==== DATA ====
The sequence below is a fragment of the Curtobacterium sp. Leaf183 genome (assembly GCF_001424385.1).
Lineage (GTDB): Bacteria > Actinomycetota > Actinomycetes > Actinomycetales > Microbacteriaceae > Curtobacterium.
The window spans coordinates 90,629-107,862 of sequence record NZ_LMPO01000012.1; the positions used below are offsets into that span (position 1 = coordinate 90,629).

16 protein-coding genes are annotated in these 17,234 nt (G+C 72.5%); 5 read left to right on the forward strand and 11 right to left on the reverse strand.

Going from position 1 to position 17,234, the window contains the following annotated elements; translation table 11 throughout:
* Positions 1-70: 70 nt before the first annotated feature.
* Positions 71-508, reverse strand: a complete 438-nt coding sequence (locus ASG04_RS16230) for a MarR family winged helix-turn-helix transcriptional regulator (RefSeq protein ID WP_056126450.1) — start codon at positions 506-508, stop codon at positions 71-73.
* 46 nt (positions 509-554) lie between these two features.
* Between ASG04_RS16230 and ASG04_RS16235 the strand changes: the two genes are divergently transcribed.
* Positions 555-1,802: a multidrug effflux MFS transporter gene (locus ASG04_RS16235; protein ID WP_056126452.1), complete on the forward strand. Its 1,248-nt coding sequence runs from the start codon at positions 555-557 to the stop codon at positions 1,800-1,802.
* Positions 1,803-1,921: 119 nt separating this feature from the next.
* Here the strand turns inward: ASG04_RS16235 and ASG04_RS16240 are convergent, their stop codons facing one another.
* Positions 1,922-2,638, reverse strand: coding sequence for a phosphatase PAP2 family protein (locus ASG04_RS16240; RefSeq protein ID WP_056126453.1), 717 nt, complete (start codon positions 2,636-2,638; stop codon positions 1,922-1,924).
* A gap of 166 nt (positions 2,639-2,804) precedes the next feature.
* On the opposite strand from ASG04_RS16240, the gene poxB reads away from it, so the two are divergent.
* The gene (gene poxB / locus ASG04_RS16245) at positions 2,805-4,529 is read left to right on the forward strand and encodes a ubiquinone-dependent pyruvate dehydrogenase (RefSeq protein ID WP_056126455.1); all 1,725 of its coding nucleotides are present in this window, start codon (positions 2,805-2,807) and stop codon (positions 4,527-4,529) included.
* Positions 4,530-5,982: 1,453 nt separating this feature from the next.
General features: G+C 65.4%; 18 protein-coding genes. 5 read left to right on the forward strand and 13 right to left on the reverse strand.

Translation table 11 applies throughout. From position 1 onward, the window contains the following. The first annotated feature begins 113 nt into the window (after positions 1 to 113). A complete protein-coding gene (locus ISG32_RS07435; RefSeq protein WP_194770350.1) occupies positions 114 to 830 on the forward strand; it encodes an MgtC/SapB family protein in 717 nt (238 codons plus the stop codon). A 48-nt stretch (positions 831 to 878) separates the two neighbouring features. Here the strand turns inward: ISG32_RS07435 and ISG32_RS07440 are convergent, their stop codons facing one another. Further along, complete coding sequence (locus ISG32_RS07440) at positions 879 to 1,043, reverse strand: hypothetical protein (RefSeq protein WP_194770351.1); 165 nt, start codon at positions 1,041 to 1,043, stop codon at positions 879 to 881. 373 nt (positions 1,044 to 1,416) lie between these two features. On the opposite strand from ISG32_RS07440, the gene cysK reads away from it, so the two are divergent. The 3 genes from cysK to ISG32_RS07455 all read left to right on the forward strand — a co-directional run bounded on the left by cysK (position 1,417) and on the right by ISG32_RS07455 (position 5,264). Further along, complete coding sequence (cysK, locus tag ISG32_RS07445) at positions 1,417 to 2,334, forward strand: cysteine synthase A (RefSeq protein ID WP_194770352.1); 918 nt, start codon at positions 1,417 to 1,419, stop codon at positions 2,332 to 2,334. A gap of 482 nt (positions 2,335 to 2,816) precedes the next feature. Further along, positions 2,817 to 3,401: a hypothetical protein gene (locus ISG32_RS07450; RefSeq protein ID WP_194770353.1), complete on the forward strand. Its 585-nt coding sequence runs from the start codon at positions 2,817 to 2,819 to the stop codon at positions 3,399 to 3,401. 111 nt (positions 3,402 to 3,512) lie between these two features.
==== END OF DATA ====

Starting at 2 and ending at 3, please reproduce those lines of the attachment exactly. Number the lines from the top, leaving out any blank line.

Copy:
Lineage (GTDB): Bacteria > Actinomycetota > Actinomycetes > Actinomycetales > Microbacteriaceae > Curtobacterium.
The window spans coordinates 90,629-107,862 of sequence record NZ_LMPO01000012.1; the positions used below are offsets into that span (position 1 = coordinate 90,629).